The rumors are true: Jean Nouvel has been selected as the official winner of the highly acclaimed National Art Museum of China (NAMOC) competition in Beijing. According to Dezeen, the news has been confirmed by Nouvel’s adviser, Oliver Schmitt. Though little has been released about the winning design, earlier reports have described it as a “vast structure” based on the simplicity of a single line – “a single brush stroke.”
In an interview with Financial Times, Nouvel quoted the Chinese artist Shi Tao (1642-1707): “A single line is the source of everything in existence. [...] We started with calligraphy. [...] Pupils used to spend half a year just on that first line with a brush. That first line contains all of Chinese culture – painting, writing and the energy of Chi.”
In a move to tackle corruption and improve the image of the Communist Party (CPC), China’s President Xi Jinping has banned the construction of government buildings for the next five years. The BBC reports that “Glitzy new government buildings, sometimes in impoverished areas, have been a source of public outrage.” The ban also includes luxury renovations and expansions “done under the guise of repair work.”
Architects: Coop Himmelb(l)au
Location: Dalian, China
Design Principal: Wolf D. Prix
Project Partner: Paul Kath (until 2010), Wolfgang Reicht
Project Architect: Wolfgang Reicht
Design Architect: Alexander Ott
Design Team: Quirin Krumbholz, Eva Wolf, Victoria Coaloa
Area: 117,650 sqm
Photographs: Duccio Malagamba
Location: Wenzhou, China
Architects In Charge: Ben van Berkel, Astrid Piber
Design Team: Hannes Pfau, Ger Gijzen, Juliane Maier, Martin Zangerl and Sontaya Bluangtook, Amanda Chan, Albert Gnodde, Jan Kokol, Patrik Noome, Mo Lai, Jan Rehders, René Rijkers, Stefano Rocchetti, Shuang Zhang
Photographs: Courtesy of UNStudio
Aedas recently won the competition to design Xuhui Binjian Media City 188S-G-1 Tower and Podium with their very dynamic and unique shaped proposal. Located in Shanghai, their tower begins with an extruded rectangular plan, and independent from the podium, meets the ground to allow circulation around its base. More images and architects’ description after the break.
Dutch architecture firm UNStudio has announced that their proposal for the Yongjia World Trade Center Competition has been selected as the winning entry. Unlike the typical world trade center—which usually represents only a concentration business or financial programs—UNStudio has incorporated recreational and cultural facilities and residential units into their plan. For the site in the riverside city of Wenzhou, located in the southeastern Zhejiang province of China, UNStudio identified the driving force behind the project as the “notion of precious objects on a tray…where the continuous podium landscape occupies the entire site and serves as a tray-like, green plain for the towers.”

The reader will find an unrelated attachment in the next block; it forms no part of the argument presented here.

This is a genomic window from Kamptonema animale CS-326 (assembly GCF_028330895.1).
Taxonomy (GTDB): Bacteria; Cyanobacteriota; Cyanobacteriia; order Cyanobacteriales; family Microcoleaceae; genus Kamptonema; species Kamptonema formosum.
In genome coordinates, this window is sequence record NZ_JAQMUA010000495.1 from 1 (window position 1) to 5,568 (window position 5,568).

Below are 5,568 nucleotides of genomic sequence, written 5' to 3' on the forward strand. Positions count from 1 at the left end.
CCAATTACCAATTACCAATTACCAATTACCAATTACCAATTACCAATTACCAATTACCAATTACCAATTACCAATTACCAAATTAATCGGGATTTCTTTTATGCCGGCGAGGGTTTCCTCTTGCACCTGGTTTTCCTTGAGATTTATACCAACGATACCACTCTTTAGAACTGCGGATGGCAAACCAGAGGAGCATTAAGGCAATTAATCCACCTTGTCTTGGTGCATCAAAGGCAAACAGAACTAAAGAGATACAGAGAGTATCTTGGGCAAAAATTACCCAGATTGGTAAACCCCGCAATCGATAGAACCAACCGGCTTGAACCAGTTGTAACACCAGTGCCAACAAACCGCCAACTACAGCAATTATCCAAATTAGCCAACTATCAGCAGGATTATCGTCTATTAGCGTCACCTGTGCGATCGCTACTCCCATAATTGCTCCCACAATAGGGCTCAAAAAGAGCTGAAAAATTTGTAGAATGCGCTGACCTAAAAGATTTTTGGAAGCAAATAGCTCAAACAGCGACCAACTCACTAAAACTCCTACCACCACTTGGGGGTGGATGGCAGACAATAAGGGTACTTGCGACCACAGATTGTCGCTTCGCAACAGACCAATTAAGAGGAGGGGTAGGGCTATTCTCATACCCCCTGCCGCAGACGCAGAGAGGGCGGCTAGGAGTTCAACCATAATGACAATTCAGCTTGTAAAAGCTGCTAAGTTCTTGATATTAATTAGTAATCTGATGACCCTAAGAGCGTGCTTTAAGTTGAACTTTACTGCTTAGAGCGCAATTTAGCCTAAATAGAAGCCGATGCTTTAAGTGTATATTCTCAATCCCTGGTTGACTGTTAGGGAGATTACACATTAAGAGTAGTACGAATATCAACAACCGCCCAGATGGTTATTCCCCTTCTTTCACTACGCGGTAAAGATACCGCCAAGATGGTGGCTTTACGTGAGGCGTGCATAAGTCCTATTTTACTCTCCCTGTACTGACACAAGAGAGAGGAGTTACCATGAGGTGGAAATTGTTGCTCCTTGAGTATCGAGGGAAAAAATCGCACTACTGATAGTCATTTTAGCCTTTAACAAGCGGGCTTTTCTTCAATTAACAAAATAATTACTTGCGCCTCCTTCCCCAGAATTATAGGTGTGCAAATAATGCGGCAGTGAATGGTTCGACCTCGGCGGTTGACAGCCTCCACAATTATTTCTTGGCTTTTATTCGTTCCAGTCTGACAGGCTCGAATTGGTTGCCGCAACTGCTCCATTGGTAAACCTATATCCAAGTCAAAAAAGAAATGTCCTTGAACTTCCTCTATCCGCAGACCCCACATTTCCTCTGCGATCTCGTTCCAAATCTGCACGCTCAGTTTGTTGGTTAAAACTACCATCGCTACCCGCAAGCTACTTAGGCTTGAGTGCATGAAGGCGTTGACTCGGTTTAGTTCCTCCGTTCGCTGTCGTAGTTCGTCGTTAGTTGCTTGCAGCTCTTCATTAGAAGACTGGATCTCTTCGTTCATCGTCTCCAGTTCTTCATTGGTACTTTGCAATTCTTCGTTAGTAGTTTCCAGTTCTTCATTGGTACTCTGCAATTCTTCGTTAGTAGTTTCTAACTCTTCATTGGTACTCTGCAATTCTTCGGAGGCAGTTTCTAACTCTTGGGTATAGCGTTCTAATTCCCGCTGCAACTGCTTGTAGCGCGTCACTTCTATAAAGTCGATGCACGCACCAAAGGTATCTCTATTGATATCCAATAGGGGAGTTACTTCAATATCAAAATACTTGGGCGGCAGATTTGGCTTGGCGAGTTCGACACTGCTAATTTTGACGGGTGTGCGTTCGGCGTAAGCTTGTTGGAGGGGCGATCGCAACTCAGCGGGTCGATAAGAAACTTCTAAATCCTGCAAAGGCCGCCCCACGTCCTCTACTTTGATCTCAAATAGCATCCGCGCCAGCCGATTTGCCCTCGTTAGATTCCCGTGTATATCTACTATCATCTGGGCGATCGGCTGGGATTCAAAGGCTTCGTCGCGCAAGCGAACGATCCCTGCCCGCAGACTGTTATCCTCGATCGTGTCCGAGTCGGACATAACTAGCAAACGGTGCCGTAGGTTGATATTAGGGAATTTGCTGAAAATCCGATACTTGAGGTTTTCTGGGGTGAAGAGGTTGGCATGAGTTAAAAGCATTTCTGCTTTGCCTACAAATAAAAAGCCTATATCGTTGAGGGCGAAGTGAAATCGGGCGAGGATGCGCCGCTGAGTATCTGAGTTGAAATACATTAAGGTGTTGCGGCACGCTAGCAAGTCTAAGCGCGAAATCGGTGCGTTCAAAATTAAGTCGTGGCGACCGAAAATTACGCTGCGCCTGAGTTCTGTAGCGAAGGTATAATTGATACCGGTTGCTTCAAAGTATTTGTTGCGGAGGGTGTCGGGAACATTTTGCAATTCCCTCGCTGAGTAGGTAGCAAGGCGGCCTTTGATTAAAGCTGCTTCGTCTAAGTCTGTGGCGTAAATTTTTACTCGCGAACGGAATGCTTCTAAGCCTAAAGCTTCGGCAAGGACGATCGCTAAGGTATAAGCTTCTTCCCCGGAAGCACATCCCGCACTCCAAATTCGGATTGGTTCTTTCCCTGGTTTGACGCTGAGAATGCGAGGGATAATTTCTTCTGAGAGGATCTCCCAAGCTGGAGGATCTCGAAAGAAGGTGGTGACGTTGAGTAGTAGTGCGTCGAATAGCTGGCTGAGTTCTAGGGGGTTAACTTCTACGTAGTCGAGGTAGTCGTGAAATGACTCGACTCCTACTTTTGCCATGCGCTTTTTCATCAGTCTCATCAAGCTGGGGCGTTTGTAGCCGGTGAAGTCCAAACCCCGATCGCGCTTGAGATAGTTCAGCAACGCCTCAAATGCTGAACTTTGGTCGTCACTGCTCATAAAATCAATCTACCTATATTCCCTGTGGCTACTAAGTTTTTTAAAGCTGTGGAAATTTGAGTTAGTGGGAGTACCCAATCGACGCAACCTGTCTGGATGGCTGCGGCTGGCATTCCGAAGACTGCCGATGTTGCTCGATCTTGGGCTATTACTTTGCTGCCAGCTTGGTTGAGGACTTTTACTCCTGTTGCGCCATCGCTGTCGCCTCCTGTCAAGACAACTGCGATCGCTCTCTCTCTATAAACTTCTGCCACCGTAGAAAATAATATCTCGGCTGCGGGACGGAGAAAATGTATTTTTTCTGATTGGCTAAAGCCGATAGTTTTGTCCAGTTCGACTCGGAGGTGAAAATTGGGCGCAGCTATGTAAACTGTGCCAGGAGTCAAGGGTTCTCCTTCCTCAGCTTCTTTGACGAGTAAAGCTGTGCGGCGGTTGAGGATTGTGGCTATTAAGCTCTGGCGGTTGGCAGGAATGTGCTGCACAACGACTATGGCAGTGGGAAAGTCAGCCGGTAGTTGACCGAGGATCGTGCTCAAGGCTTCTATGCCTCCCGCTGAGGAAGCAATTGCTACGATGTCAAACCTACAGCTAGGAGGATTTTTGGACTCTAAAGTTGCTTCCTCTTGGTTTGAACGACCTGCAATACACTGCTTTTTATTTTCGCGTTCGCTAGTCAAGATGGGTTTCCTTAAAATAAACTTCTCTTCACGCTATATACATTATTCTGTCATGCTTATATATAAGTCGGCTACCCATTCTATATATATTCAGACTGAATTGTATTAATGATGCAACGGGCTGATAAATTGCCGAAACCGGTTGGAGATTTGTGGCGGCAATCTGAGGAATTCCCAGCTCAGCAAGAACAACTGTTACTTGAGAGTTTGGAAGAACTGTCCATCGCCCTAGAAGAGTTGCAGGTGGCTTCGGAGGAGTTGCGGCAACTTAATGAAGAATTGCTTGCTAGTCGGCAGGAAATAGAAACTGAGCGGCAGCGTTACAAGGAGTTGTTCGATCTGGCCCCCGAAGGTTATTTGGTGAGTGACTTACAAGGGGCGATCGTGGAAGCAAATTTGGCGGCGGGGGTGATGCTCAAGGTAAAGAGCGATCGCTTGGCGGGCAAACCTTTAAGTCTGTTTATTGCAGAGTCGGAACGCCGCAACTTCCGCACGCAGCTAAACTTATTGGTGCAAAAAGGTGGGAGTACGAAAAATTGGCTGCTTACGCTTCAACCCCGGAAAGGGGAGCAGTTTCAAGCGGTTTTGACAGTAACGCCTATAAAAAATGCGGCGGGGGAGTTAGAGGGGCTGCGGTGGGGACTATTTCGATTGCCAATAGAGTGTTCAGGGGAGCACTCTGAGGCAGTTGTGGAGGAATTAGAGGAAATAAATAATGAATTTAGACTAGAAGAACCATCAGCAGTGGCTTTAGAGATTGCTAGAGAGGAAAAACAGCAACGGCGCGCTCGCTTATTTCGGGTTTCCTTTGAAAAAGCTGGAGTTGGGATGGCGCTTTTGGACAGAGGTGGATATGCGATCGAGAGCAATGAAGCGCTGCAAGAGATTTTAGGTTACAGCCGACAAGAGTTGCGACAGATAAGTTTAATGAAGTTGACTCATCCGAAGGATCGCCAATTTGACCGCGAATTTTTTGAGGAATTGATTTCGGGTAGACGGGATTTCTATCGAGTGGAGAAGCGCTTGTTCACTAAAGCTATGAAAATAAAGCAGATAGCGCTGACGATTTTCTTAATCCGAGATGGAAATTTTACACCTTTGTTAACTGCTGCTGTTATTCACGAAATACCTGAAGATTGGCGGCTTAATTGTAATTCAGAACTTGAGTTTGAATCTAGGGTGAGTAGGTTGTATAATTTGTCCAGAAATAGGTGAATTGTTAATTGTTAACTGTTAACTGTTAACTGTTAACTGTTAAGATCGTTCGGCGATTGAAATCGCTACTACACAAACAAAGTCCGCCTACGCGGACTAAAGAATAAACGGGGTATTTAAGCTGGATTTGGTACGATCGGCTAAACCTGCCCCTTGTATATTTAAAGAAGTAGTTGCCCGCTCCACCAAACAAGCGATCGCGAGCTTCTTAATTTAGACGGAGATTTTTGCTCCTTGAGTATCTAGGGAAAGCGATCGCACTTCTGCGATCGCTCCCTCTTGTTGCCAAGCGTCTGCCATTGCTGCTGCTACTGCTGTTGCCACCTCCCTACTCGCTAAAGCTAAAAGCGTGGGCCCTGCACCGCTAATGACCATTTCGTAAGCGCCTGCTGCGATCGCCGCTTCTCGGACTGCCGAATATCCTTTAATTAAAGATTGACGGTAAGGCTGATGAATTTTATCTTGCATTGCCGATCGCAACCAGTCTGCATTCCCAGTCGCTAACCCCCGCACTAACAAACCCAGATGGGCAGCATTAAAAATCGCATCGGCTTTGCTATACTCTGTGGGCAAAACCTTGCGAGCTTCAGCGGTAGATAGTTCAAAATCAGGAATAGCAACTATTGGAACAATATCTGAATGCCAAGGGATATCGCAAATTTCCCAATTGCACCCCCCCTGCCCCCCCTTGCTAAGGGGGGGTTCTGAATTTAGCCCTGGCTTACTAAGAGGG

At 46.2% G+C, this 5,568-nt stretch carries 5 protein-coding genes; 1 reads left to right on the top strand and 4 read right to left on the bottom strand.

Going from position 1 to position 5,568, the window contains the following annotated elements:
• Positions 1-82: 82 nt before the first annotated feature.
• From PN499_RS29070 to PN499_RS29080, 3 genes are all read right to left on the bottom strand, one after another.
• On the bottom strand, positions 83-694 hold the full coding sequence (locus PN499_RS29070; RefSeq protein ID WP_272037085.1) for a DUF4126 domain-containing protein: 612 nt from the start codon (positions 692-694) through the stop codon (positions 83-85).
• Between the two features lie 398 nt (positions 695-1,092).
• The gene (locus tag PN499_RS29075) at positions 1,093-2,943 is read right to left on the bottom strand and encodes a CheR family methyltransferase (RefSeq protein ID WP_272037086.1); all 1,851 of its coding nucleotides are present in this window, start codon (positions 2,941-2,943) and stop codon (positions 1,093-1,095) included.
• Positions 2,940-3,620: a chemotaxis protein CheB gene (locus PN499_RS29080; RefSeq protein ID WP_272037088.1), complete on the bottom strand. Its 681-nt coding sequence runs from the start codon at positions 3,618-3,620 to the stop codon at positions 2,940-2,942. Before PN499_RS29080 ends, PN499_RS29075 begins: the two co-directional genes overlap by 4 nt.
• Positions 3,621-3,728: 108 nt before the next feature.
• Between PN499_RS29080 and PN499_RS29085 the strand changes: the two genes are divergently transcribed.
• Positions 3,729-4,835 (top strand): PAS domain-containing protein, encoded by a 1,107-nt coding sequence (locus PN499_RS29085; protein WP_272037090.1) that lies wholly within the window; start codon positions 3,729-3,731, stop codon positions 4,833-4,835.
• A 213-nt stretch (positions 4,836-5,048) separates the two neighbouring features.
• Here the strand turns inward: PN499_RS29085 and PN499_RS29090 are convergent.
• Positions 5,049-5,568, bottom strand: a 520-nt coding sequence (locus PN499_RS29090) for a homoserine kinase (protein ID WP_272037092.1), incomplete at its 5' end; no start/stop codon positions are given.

Gehry Partners has just released their highly anticipated proposal for the National Art Museum of China (NAMOC) in Beijing. Though rumors from last year reported Frank Gehry and Jean Nouvel as the competition’s top contenders, with Nouvel taking the lead, a winner has yet to be confirmed.
Gehry’s design, which is intended to promote cross cultural understanding and appreciation for Chinese contemporary art, aims at setting a new standard for 21st century Chinese architecture. Perhaps the most defining element of the design is the “translucent stone” facade, which is made of a new type of glass developed by Gehry Partners that is said to have the qualities of jade.
More images and the architect’s description after the break…
JAPA Architects shared with us their proposal, Dyv-net, Dynamic Vertical Networks, which deals with the development of modern, efficient and environmentally acceptable farming structures. Located in the Tai Po District, the second largest administrative district in Hong Kong, the architects foresee a paradigm shift to vertical agriculture structures which can be integrated into a territorial network along the country. More images and architects’ description after the break.
Titled ‘Between earth and sky’, this proposal for the new Gateway of Shenzhen Southern University of Science and Technology by penda is a metaphor of formal contrasts to design a campus landmark. Their design for an entrance sculpture at the University is a connection of 2 opposites: the fluid, lower part connects the gate to the gentle hills of the landscape in the background and carries a grid of lights, which can be seen as a connection to the cosmos – a contrast of the earth and the sky. More images and architects’ description after the break.
Although Dubai has held claim to the world’s tallest building for a few years, China is now claiming to now have the worlds largest building. Measuring at 500 meters long, 400 meters wide and 100 meters high, the newly constructed Century Global Center in Chengdu is reportedly capable of housing 20 Sydney Opera Houses in its 1.7 million square meter interior.
A little over thirty years ago, Shanghai was a fairly dense, mid-rise city with no skyscrapers. Now, Shanghai has been transformed into a global metropolis with over 4,000 skyscrapers – twice as many as New York. In an attempt to capture the “diversities and eccentricities of the metropolis that is Shanghai beyond the famous skyline,” photographer Rob Whitworth and urban identity expert JT Singh joined forces to create ‘This is Shanghai.’